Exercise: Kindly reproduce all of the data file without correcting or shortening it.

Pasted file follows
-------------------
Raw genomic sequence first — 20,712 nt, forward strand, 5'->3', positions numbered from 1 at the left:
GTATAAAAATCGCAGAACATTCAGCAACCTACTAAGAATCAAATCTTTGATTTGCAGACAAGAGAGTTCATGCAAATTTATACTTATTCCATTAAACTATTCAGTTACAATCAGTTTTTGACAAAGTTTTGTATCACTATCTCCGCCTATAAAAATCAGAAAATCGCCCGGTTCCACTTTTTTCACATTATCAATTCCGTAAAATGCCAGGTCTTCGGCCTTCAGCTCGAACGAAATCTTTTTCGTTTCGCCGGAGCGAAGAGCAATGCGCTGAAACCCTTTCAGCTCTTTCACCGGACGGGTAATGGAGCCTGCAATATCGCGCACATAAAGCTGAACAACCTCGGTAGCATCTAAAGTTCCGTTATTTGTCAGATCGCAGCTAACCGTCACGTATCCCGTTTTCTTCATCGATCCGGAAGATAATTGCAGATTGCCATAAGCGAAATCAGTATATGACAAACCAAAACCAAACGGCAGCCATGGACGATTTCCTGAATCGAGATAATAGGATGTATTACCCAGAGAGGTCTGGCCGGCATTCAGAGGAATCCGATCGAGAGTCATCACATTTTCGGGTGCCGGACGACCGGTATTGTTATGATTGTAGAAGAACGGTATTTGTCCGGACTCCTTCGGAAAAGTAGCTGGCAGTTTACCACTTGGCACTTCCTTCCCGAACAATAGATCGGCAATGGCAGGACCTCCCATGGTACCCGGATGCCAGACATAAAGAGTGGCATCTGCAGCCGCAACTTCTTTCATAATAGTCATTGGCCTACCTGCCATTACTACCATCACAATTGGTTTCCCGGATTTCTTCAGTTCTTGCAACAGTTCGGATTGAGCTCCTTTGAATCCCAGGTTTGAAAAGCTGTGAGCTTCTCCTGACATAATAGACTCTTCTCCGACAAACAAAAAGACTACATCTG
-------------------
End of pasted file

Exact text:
Raw genomic sequence first — 20,712 nt, forward strand, 5'->3', positions numbered from 1 at the left:
GTATAAAAATCGCAGAACATTCAGCAACCTACTAAGAATCAAATCTTTGATTTGCAGACAAGAGAGTTCATGCAAATTTATACTTATTCCATTAAACTATTCAGTTACAATCAGTTTTTGACAAAGTTTTGTATCACTATCTCCGCCTATAAAAATCAGAAAATCGCCCGGTTCCACTTTTTTCACATTATCAATTCCGTAAAATGCCAGGTCTTCGGCCTTCAGCTCGAACGAAATCTTTTTCGTTTCGCCGGAGCGAAGAGCAATGCGCTGAAACCCTTTCAGCTCTTTCACCGGACGGGTAATGGAGCCTGCAATATCGCGCACATAAAGCTGAACAACCTCGGTAGCATCTAAAGTTCCGTTATTTGTCAGATCGCAGCTAACCGTCACGTATCCCGTTTTCTTCATCGATCCGGAAGATAATTGCAGATTGCCATAAGCGAAATCAGTATATGACAAACCAAAACCAAACGGCAGCCATGGACGATTTCCTGAATCGAGATAATAGGATGTATTACCCAGAGAGGTCTGGCCGGCATTCAGAGGAATCCGATCGAGAGTCATCACATTTTCGGGTGCCGGACGACCGGTATTGTTATGATTGTAGAAGAACGGTATTTGTCCGGACTCCTTCGGAAAAGTAGCTGGCAGTTTACCACTTGGCACTTCCTTCCCGAACAATAGATCGGCAATGGCAGGACCTCCCATGGTACCCGGATGCCAGACATAAAGAGTGGCATCTGCAGCCGCAACTTCTTTCATAATAGTCATTGGCCTACCTGCCATTACTACCATCACAATTGGTTTCCCGGATTTCTTCAGTTCTTGCAACAGTTCGGATTGAGCTCCTTTGAATCCCAGGTTTGAAAAGCTGTGAGCTTCTCCTGACATAATAGACTCTTCTCCGACAAACAAAAAGACTACATCTG